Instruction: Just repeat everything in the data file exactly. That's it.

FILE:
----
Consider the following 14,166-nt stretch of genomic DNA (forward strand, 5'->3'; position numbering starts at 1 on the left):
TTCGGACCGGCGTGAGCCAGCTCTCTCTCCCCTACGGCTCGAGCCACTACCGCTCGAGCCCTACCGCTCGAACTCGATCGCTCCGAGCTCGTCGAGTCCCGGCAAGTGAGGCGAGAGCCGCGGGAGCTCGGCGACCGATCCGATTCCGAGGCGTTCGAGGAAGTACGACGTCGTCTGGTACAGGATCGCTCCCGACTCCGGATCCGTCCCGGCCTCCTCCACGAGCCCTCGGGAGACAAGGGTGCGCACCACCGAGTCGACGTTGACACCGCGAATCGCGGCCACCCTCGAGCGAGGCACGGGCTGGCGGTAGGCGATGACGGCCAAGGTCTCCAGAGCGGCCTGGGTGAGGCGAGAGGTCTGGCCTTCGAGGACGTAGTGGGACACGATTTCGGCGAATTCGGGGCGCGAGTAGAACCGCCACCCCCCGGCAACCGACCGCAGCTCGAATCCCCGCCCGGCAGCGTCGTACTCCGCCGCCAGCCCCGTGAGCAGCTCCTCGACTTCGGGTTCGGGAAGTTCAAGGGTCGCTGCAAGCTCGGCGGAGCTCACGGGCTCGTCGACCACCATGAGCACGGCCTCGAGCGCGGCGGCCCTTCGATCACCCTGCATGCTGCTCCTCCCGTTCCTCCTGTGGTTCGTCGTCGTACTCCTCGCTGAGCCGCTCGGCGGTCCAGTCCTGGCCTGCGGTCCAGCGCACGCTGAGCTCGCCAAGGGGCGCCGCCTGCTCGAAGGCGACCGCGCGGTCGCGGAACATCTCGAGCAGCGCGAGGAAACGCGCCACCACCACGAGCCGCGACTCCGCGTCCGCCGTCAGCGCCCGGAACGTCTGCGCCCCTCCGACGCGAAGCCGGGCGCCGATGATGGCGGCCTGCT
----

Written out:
Consider the following 14,166-nt stretch of genomic DNA (forward strand, 5'->3'; position numbering starts at 1 on the left):
TTCGGACCGGCGTGAGCCAGCTCTCTCTCCCCTACGGCTCGAGCCACTACCGCTCGAGCCCTACCGCTCGAACTCGATCGCTCCGAGCTCGTCGAGTCCCGGCAAGTGAGGCGAGAGCCGCGGGAGCTCGGCGACCGATCCGATTCCGAGGCGTTCGAGGAAGTACGACGTCGTCTGGTACAGGATCGCTCCCGACTCCGGATCCGTCCCGGCCTCCTCCACGAGCCCTCGGGAGACAAGGGTGCGCACCACCGAGTCGACGTTGACACCGCGAATCGCGGCCACCCTCGAGCGAGGCACGGGCTGGCGGTAGGCGATGACGGCCAAGGTCTCCAGAGCGGCCTGGGTGAGGCGAGAGGTCTGGCCTTCGAGGACGTAGTGGGACACGATTTCGGCGAATTCGGGGCGCGAGTAGAACCGCCACCCCCCGGCAACCGACCGCAGCTCGAATCCCCGCCCGGCAGCGTCGTACTCCGCCGCCAGCCCCGTGAGCAGCTCCTCGACTTCGGGTTCGGGAAGTTCAAGGGTCGCTGCAAGCTCGGCGGAGCTCACGGGCTCGTCGACCACCATGAGCACGGCCTCGAGCGCGGCGGCCCTTCGATCACCCTGCATGCTGCTCCTCCCGTTCCTCCTGTGGTTCGTCGTCGTACTCCTCGCTGAGCCGCTCGGCGGTCCAGTCCTGGCCTGCGGTCCAGCGCACGCTGAGCTCGCCAAGGGGCGCCGCCTGCTCGAAGGCGACCGCGCGGTCGCGGAACATCTCGAGCAGCGCGAGGAAACGCGCCACCACCACGAGCCGCGACTCCGCGTCCGCCGTCAGCGCCCGGAACGTCTGCGCCCCTCCGACGCGAAGCCGGGCGCCGATGATGGCGGCCTGCT